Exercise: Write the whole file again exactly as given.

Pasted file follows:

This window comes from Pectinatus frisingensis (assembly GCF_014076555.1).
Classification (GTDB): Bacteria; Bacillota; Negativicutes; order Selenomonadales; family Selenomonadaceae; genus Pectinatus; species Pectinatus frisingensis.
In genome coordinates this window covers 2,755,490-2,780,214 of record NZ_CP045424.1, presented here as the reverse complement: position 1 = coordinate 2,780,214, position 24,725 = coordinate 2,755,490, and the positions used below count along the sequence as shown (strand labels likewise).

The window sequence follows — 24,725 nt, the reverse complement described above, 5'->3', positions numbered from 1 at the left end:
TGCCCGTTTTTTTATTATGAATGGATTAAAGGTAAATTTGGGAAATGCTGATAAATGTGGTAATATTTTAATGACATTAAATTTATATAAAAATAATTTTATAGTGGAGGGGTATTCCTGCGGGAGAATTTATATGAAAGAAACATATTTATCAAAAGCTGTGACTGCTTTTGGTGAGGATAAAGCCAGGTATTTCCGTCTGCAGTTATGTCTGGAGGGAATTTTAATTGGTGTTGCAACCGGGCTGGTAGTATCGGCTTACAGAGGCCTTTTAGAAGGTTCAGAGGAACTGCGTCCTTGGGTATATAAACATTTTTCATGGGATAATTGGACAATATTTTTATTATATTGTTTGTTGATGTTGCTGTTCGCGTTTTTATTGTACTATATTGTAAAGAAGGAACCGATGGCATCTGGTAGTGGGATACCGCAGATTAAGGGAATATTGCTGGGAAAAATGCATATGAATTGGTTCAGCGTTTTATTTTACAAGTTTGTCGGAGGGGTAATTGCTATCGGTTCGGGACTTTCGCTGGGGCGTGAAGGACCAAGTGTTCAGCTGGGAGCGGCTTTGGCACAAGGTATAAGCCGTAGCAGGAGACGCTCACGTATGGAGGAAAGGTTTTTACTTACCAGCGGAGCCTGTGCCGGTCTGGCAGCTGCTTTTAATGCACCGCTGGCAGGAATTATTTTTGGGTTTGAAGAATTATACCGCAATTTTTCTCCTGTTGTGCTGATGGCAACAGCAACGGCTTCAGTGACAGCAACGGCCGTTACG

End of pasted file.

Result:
This window comes from Pectinatus frisingensis (assembly GCF_014076555.1).
Classification (GTDB): Bacteria; Bacillota; Negativicutes; order Selenomonadales; family Selenomonadaceae; genus Pectinatus; species Pectinatus frisingensis.
In genome coordinates this window covers 2,755,490-2,780,214 of record NZ_CP045424.1, presented here as the reverse complement: position 1 = coordinate 2,780,214, position 24,725 = coordinate 2,755,490, and the positions used below count along the sequence as shown (strand labels likewise).

The window sequence follows — 24,725 nt, the reverse complement described above, 5'->3', positions numbered from 1 at the left end:
TGCCCGTTTTTTTATTATGAATGGATTAAAGGTAAATTTGGGAAATGCTGATAAATGTGGTAATATTTTAATGACATTAAATTTATATAAAAATAATTTTATAGTGGAGGGGTATTCCTGCGGGAGAATTTATATGAAAGAAACATATTTATCAAAAGCTGTGACTGCTTTTGGTGAGGATAAAGCCAGGTATTTCCGTCTGCAGTTATGTCTGGAGGGAATTTTAATTGGTGTTGCAACCGGGCTGGTAGTATCGGCTTACAGAGGCCTTTTAGAAGGTTCAGAGGAACTGCGTCCTTGGGTATATAAACATTTTTCATGGGATAATTGGACAATATTTTTATTATATTGTTTGTTGATGTTGCTGTTCGCGTTTTTATTGTACTATATTGTAAAGAAGGAACCGATGGCATCTGGTAGTGGGATACCGCAGATTAAGGGAATATTGCTGGGAAAAATGCATATGAATTGGTTCAGCGTTTTATTTTACAAGTTTGTCGGAGGGGTAATTGCTATCGGTTCGGGACTTTCGCTGGGGCGTGAAGGACCAAGTGTTCAGCTGGGAGCGGCTTTGGCACAAGGTATAAGCCGTAGCAGGAGACGCTCACGTATGGAGGAAAGGTTTTTACTTACCAGCGGAGCCTGTGCCGGTCTGGCAGCTGCTTTTAATGCACCGCTGGCAGGAATTATTTTTGGGTTTGAAGAATTATACCGCAATTTTTCTCCTGTTGTGCTGATGGCAACAGCAACGGCTTCAGTGACAGCAACGGCCGTTACG